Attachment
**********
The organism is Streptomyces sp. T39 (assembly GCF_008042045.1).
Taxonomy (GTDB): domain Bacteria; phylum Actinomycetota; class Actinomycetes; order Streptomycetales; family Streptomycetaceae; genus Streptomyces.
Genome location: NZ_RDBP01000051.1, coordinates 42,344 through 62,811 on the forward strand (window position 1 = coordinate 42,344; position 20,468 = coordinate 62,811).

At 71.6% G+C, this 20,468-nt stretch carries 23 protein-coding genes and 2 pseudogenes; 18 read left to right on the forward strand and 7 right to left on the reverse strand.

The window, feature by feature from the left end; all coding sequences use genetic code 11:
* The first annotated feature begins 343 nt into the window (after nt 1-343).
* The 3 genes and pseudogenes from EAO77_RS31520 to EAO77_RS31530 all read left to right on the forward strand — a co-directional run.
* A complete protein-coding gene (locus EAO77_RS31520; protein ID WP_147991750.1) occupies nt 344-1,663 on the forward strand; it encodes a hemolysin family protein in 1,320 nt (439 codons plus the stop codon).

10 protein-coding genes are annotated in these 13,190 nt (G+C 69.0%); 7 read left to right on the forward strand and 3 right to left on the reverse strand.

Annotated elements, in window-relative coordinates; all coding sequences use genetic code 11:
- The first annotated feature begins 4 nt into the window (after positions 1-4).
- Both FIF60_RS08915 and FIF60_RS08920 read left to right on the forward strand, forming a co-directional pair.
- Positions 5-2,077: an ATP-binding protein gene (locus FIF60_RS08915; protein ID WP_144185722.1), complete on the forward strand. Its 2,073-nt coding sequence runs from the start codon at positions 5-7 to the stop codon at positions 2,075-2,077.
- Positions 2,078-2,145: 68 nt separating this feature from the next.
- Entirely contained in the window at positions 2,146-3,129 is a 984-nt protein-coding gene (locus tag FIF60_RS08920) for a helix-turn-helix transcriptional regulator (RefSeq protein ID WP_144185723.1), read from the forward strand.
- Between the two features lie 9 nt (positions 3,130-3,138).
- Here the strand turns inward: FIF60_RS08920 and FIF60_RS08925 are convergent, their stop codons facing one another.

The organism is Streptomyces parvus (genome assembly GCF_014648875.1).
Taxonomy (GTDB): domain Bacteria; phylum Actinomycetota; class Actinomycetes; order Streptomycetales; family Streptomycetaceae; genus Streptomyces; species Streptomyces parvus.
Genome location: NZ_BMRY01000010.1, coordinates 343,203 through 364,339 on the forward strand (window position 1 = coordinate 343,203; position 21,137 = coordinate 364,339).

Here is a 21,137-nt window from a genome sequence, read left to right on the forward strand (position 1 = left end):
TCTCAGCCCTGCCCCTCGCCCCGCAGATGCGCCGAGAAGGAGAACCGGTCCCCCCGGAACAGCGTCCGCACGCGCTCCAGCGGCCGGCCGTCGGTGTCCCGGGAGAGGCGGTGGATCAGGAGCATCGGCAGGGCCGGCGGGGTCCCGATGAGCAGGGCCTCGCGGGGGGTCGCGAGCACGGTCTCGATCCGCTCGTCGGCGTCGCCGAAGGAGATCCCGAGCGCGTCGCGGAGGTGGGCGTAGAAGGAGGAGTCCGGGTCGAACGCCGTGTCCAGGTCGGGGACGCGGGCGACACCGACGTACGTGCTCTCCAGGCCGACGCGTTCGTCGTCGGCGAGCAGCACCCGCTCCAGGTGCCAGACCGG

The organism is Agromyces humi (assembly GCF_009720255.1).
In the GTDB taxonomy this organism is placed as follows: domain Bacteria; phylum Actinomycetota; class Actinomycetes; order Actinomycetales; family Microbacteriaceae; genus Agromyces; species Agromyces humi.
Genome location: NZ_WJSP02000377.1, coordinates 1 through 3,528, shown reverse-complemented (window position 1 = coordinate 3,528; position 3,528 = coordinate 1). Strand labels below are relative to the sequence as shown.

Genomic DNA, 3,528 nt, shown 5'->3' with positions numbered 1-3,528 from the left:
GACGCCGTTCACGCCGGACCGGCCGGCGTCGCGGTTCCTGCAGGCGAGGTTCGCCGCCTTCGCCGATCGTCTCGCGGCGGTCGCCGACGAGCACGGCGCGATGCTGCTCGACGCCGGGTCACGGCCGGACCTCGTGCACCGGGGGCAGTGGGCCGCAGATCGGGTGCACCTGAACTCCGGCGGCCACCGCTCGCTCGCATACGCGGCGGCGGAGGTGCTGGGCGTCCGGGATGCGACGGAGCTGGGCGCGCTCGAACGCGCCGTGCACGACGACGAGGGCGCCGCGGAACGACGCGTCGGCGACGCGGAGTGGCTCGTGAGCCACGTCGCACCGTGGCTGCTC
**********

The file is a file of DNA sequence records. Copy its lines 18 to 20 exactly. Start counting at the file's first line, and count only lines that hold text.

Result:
The organism is Streptomyces parvus (genome assembly GCF_014648875.1).
Taxonomy (GTDB): domain Bacteria; phylum Actinomycetota; class Actinomycetes; order Streptomycetales; family Streptomycetaceae; genus Streptomyces; species Streptomyces parvus.
Genome location: NZ_BMRY01000010.1, coordinates 343,203 through 364,339 on the forward strand (window position 1 = coordinate 343,203; position 21,137 = coordinate 364,339).